that too will be seen as bullish. >> want to let you go. lastly, and briefly if you wouldn't mind, what i hear you saying is we'll retest the low, maybe put in a new one and maybe we do all of that as early as next week. >> that's possible. that's absolutely possible. that's absolutely right. >> okay. i appreciate it very much. >> good to be with you. >> likewise. ed morse, citi commodities research. joe? a lot going on in that call. a lot has to happen over the next week. it is a little complicated. i want to keep it simple. to me, it appears the market wants to go higher. shorts are covering in the oil futures market now. that's what press it higher. today was bearish, took out the 32.74 high on the show, up to 32.84. today there is more upside to this tradable -- >> you said near term bottom around 28.75. tradable bounce. >> bounce. >> bounce. i hear you. i don't call bottoms. i hear you. >> doesn't it smack of the super cycle reverse?
so a couple -- ten years ago, everyone was calling for $200 oil. now everyone is calling for $20 oil. how much of this is speculative versus -- >> it is all speculative. >> so at some -- >> it is a bunch of machines driving the oil futures market and the rest of the equities market unfortunately is trading off it. >> i agree with everything you said except for the timing next week. i think we make new lows and then sometime around third quarter, fourth quarter, we start moving higher. >> got to run. we'll come back. a quick break. we'll talk about what the fed is going to say. talk about some financial stocks and look ahead to the other earnings coming up after the bell.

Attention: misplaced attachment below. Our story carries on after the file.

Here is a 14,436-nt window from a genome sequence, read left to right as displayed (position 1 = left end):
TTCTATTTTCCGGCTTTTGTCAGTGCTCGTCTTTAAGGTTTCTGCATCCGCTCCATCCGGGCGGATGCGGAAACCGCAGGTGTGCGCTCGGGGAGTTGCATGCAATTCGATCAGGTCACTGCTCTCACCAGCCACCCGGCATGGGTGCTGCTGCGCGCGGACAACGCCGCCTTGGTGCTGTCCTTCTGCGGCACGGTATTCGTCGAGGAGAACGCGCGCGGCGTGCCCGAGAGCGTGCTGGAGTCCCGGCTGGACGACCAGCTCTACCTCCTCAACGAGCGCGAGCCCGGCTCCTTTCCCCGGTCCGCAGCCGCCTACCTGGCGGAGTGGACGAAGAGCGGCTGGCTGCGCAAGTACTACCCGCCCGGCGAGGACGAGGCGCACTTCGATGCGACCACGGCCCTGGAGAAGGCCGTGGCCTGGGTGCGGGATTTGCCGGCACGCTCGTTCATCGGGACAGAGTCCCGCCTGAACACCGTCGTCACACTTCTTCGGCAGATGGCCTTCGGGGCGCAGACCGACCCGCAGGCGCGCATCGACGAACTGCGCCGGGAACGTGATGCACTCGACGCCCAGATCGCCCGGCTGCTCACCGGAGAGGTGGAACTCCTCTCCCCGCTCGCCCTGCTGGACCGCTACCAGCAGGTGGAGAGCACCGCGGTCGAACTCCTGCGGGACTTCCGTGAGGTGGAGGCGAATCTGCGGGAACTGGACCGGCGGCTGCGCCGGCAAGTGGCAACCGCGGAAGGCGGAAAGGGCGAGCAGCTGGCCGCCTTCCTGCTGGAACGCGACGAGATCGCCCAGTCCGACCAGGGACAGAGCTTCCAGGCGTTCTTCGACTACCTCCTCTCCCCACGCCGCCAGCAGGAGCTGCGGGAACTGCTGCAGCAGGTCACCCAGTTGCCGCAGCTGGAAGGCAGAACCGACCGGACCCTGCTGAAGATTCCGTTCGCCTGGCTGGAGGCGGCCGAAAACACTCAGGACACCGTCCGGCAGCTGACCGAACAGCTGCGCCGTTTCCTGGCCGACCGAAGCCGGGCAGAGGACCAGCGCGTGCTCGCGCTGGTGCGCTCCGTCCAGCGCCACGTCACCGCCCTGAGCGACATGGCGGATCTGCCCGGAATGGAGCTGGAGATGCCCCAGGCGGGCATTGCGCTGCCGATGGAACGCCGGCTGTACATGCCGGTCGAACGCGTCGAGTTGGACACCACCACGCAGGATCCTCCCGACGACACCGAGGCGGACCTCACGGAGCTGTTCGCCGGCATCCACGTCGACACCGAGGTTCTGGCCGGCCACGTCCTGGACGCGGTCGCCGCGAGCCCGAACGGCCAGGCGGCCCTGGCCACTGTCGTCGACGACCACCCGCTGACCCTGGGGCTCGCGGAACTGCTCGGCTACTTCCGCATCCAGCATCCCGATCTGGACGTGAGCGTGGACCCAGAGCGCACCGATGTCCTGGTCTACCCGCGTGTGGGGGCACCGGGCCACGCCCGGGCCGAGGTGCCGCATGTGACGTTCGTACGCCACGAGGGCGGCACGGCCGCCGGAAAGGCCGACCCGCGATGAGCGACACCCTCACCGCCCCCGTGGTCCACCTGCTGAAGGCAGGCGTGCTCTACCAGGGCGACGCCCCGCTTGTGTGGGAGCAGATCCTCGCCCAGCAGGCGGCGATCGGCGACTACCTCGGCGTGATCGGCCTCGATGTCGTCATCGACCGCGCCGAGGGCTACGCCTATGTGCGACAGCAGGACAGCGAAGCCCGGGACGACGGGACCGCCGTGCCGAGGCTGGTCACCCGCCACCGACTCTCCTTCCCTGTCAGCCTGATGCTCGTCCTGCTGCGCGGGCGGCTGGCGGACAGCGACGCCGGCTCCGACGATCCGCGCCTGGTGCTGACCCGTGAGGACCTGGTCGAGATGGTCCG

as we wait on the fed, let's talk financials. if you want to know how bad things have been of late for the financials, the s&p 500 regional banks, the kre and the bank, the kbe, the index, both tracking for their second consecutive day of gains for first time since december 24th. big financial firms down double